The energy stocks added power to a rebounding New Zealand sharemarket just a day after the generators failed to meet the national electricity demand, with the Government questioning their motives.
The gentailers helped push the S&P/NZX 50 Index to a close of 12,764.23, up 63.4 points or 0.5 per cent, with the market recovering from a dip at lunchtime.
There were 77 gainers and 60 decliners over the whole market, on solid volume of 48.82 million share transactions worth $164.85 million.
Contact Energy rose 9c to $8.22; Meridian was up 5.5c to $5.22; Mercury increased 8c to $6.73; and Trustpower gained 4c to $8.07.
Energy and Resources Minister Megan Woods said the power outages on Monday night were a result of commercial decisions made by the electricity companies.
She said the country had enough electricity generation capacity to meet demand and questioned whether the generators were holding back supply for profit.
Meridian had earlier told the market that it expected annual cost savings of $13m under Transpower’s proposed Transmission Pricing Methodology rather than $27m estimated by the Electricity Authority. The new pricing methodology is planned to begin on April 1, 2023.
Otherwise, it was all quiet on the sharemarket with few major stock movements before the start of the reporting season later this week.
Jeremy Sullivan, investment adviser with Hamilton Hindin Greene, said there was a tug of war going on between raising interest rates and a strong economy, and that’s why trading has been flat. One day the market was up and the next daydown.
“Today we are up on the back of the buoyant economy and consumer spending but an increase in interest rates – expected later this month – is not good for the market. We have two forces fighting each other,” he said.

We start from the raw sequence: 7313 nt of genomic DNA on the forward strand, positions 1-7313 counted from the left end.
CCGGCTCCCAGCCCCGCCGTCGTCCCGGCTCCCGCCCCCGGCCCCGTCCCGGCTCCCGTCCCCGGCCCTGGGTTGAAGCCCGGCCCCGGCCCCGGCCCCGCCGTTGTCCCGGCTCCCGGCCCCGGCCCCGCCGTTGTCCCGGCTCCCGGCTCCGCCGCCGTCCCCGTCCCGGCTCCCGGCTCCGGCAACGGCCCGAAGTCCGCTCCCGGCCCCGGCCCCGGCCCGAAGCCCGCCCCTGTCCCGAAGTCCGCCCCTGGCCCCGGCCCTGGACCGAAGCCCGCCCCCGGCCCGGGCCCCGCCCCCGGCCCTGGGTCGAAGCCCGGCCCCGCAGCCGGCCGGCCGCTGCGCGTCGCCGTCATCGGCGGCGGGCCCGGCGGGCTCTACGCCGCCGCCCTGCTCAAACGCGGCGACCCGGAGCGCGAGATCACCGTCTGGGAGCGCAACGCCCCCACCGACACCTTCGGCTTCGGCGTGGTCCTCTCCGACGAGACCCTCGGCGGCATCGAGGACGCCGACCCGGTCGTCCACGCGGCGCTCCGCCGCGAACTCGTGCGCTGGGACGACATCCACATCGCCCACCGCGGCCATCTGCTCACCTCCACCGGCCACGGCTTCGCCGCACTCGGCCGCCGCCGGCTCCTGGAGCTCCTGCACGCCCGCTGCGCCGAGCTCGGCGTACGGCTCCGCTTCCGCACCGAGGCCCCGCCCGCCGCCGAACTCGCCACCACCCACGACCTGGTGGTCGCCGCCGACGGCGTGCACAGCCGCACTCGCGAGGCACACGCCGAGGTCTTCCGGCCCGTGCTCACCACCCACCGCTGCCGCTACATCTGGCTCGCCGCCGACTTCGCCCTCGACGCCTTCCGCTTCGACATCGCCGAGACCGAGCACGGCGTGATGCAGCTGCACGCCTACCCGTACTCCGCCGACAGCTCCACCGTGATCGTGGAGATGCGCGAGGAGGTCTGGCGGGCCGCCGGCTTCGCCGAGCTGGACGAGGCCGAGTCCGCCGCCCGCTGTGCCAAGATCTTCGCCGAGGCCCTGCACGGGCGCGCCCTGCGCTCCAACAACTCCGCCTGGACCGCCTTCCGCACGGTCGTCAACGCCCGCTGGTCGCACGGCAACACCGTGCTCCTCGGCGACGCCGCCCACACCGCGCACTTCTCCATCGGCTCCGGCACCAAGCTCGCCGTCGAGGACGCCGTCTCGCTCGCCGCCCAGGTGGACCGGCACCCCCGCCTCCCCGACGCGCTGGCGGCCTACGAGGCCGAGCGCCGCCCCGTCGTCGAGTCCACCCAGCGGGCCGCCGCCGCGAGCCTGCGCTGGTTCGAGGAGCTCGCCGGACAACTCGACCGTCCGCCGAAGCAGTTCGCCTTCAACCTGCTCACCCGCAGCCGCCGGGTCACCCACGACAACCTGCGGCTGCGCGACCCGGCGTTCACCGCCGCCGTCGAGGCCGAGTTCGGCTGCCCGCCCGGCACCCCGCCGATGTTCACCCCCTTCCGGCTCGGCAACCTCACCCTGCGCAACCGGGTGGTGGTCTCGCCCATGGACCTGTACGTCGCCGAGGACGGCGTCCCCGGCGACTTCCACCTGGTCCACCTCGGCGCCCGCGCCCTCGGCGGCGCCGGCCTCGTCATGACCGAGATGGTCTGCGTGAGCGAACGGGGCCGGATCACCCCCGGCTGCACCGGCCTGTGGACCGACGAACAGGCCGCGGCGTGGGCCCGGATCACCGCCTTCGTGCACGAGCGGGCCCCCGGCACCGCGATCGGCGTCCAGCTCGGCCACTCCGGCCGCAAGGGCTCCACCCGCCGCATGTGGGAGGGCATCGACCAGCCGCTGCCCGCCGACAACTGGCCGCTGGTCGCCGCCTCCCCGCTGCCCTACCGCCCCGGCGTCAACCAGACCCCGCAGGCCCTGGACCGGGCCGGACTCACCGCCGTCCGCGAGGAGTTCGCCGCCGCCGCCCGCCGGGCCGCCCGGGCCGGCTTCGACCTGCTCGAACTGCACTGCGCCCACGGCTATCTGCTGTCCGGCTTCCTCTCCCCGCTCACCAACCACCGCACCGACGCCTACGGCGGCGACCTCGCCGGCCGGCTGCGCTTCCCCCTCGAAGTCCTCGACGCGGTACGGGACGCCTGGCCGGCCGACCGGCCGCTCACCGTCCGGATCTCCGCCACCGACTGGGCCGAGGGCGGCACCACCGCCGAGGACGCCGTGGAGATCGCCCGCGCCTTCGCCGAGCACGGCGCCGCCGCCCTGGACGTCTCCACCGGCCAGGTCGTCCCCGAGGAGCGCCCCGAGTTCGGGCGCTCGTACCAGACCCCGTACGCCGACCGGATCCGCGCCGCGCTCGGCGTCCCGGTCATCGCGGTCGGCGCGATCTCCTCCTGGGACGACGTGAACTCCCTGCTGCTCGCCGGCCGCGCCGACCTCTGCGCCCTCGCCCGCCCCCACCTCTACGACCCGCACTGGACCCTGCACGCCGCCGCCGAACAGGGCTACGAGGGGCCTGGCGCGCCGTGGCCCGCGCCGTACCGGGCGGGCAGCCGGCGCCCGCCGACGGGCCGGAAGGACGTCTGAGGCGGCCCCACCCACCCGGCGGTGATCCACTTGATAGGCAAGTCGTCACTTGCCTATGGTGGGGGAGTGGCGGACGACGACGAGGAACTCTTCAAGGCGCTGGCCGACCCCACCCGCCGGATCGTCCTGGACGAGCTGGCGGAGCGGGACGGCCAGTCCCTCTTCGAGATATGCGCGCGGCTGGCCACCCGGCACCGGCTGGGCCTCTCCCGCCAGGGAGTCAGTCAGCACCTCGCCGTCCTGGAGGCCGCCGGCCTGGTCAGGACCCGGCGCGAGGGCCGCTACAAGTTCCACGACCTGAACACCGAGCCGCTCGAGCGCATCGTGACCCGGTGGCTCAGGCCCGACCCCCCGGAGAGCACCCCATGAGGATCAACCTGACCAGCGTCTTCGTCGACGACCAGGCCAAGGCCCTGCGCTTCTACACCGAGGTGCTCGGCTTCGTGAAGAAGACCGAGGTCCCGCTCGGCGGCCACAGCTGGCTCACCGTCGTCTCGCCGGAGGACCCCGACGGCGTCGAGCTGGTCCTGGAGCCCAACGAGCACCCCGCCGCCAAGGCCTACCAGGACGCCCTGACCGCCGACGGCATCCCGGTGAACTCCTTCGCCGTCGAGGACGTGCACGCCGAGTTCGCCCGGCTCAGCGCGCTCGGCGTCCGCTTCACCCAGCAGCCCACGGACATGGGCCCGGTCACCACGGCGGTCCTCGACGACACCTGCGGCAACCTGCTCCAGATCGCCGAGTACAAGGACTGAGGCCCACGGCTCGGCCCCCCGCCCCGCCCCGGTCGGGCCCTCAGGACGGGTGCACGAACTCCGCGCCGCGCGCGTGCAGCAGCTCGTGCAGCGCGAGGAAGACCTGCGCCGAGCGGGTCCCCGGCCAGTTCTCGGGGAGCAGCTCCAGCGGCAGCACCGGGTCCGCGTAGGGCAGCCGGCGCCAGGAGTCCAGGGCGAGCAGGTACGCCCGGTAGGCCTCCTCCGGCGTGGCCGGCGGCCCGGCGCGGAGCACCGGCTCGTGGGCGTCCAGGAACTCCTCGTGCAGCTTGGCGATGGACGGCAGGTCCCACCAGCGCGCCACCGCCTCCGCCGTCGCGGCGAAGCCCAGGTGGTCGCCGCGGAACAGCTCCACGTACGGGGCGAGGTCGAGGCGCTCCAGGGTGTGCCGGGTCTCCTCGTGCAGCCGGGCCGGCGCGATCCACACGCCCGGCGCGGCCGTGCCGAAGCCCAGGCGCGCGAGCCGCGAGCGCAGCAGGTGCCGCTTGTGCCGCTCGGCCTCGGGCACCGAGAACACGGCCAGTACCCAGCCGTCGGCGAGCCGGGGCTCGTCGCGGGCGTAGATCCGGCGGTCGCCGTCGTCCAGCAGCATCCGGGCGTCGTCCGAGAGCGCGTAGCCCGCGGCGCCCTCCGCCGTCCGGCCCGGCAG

Transtasman medical products distributor Ebos Group rose 49c to $31.69, Freightways gained 16 to $12.91; Skellerup Holdings increased 10c or 1.87 per cent to a new high of $5.44; and Move Logistics Group picked 4c or 2.65 per cent to $1.55.
Fletcher Building continues to benefit from a continuing hot housing market in New Zealand and Australia, rising 12c to $7.70.
Auckland International Airport was up 7.5c to $7.305; Ryman Healthcare gained 22c to $13.48; Briscoe Group increased 5c to $6.25; T&G Global picked up 5c to $2.98; and Gentrack rose 4c or 1.99 per cent to $2.05.
Small caps ArborGen Holdings rose 1.5c or 4.92 per cent to 32c; software-as-a-service firm Geo – with offices in New Zealand, Australia, United States and UK – collected 1.5c or 13.89 per cent to 12.3c; Enprise Group recovered 10c or 5 per cent to $2.10; and Plexure Group gained 2c or 3.77 per cent to 55c.
Market leader Fisher and Paykel Healthcare was down 15c to $32.95 on trade worth $19.98m; Port of Tauranga declined 9c to $6.94; Napier Port fell 9c or 2.69 per cent to $3.25; Hallenstein Glasson decreased 6c to $7.01; Serko shed 5c to $7.02; EROAD lost 6c to $6.24; and Harmoney was down 4c or 2 per cent to $1.96.
Precinct Properties, up 1c to $1.64, and Vital Healthcare, gaining 2c to $3.13, are the first companies to report their financial results later this week, followed by Contact on Monday, and Mercury and PGG Wrightson on Tuesday.
It was a good day for the interest rate-sensitive property stocks operating in a strong real estate market. Property for Industry rose 4c to $2.91; Stride Property gained 3c to $2.50; Argosy was up 2c to $1.62; and Investore also picked up 2c to $2.02.
The latest reporting season is one of the most keenly anticipated as investors wait to see how companies have climbed out of the Covid pandemic and gauge their future prospects in a rebounding economy.
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